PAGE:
A scribe, a person familiar with the biblical text, overhears some of these disputes and decides to get involved. He asks a question of interpretation. All conversations about the bible are interpretive ones, which is why people of faith can claim adherence to the Bible and disagree mightily about what it means. We all read the text with a contextual set of lenses or presuppositions. We choose to focus on certain elements and emphasize them. In this case the Scribe decides to ask about the Commandments. Which is the first commandment? he asks. Jesus answers with the Shema (Deut. 6:4-5). Every religiously inclined Jew would know that this is the first and foremost commandment of the Jewish faith. It is their creedal statement: “Here O Israel: The LORD is our God, the LORD alone . . . .” Jews were to recite it, teach it to their children, and meditate upon it, much as we do with the Lord’s Prayer. Everything flowed out of this confession. It summarizes the first table of the Law. If you keep it then you won’t make idols or worship them. You also won’t make unlawful use of the name either. You also will want to keep the Sabbath because to do so is a sign of one’s covenant loyalty to God (Deut. 5:6-15).
Then Jesus adds another commandment. This time he draws from Leviticus 19:18. When we think of this commandment we usually think in terms of Jesus’ use, without much reference to the use of the phrase in Leviticus. Perhaps hearing the phrase in context will broaden our understanding. Verse 18 of chapter 19 reads: “You shall not take vengeance or bear a grudge against any your people, but you shall love your neighbor as yourself: I am the LORD.” In its immediate context it is simply one statement among many dealing with kinship relationships. But when Jesus repurposes it, it becomes a summary of the second Table of the Ten Commandments, which speak of interpersonal relationships.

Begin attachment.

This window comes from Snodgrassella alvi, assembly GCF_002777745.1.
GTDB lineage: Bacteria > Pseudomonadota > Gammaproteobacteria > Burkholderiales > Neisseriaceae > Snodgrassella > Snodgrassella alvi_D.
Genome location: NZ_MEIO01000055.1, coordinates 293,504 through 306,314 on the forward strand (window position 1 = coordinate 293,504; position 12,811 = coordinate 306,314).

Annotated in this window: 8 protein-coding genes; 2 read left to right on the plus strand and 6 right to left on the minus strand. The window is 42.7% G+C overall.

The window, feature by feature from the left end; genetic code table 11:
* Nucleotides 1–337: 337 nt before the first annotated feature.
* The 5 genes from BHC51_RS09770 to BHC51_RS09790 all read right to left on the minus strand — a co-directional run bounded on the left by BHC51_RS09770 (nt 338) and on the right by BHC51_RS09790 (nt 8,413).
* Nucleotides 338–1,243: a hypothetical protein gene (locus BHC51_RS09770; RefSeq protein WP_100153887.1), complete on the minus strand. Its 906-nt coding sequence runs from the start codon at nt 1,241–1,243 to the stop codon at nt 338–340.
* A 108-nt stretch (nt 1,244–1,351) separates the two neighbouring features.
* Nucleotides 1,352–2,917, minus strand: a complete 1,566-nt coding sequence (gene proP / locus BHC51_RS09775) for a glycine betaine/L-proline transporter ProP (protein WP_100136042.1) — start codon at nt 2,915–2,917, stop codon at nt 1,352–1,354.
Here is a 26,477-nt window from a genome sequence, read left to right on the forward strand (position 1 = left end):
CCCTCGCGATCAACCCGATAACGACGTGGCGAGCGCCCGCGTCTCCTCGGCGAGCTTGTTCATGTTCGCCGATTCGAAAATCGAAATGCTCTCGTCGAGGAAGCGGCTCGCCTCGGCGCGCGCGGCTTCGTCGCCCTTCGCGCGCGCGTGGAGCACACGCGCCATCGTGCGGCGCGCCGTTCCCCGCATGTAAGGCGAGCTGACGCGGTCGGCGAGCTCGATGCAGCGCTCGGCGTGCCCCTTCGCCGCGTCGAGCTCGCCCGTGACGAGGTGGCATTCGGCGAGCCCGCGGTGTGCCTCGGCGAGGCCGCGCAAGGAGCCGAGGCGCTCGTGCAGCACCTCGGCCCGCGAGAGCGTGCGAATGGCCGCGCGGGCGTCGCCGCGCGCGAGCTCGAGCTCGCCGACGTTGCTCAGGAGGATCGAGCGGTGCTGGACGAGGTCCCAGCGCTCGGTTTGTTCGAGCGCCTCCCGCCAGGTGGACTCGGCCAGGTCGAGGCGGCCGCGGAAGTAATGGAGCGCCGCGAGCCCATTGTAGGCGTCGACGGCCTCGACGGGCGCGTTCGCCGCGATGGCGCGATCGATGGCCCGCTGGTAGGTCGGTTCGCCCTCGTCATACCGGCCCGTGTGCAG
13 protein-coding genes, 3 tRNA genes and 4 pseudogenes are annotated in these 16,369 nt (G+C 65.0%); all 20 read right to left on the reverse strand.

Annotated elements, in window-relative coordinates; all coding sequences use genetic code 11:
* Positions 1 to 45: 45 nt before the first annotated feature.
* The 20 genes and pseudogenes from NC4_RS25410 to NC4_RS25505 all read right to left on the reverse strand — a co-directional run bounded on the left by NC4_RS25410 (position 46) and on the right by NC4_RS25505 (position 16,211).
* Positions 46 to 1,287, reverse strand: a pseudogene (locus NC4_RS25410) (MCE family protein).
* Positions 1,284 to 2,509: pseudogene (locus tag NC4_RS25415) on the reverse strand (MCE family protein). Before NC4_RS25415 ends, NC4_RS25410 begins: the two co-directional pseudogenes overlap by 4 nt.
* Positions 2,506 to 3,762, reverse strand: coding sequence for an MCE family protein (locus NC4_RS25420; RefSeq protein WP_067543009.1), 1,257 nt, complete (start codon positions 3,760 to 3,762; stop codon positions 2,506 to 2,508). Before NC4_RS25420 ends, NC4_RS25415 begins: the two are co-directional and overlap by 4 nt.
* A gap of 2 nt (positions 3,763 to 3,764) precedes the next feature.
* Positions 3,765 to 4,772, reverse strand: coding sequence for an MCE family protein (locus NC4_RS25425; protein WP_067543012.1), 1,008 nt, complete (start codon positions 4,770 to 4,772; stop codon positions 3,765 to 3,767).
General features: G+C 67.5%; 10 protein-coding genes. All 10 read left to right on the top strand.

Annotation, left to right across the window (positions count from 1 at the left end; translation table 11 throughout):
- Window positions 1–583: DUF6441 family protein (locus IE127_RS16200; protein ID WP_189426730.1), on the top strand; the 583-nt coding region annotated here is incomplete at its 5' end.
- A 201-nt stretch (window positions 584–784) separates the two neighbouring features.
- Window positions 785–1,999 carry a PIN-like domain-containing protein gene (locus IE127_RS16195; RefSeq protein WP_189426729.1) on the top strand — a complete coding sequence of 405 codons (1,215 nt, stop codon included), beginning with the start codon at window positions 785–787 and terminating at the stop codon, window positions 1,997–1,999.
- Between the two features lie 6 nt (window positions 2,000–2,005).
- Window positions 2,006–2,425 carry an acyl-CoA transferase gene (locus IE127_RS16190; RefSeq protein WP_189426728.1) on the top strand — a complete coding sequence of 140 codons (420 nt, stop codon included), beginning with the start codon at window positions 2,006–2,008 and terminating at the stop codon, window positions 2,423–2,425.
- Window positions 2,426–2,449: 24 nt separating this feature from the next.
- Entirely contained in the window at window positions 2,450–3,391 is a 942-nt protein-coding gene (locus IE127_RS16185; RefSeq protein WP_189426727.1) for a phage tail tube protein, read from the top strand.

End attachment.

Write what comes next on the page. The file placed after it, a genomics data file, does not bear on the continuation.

What is important to remember when considering these verses is that the second commandment, which many Christians emphasize, has little meaning for if not read in relationship to the first commandment. Loving of one’s neighbor flows out of one’s love of God. At the same time, if we say we love God and yet don’t love our neighbor, then our claim to love God is meaningless. One’s neighbor is, after all, created in the image of God. To not love one whom God created and loves, contradicts God’s intentions. So, it makes sense that Jesus would draw the two together for they form the backbone of the gospel. Loving God and loving neighbor ultimately serve as two sides of the same coin. A similar point is made, I think in James, who connects faith and works (James 2:14-18). The Scribe recognizes this truth, for he notes that loving one’s neighbor is much more important than burnt offerings and sacrifices. In other words, ritual is not enough. You can offer all the sacrifices you want or go to church every time the doors are opened, but if you don’t love your neighbor your religious observances are meaningless.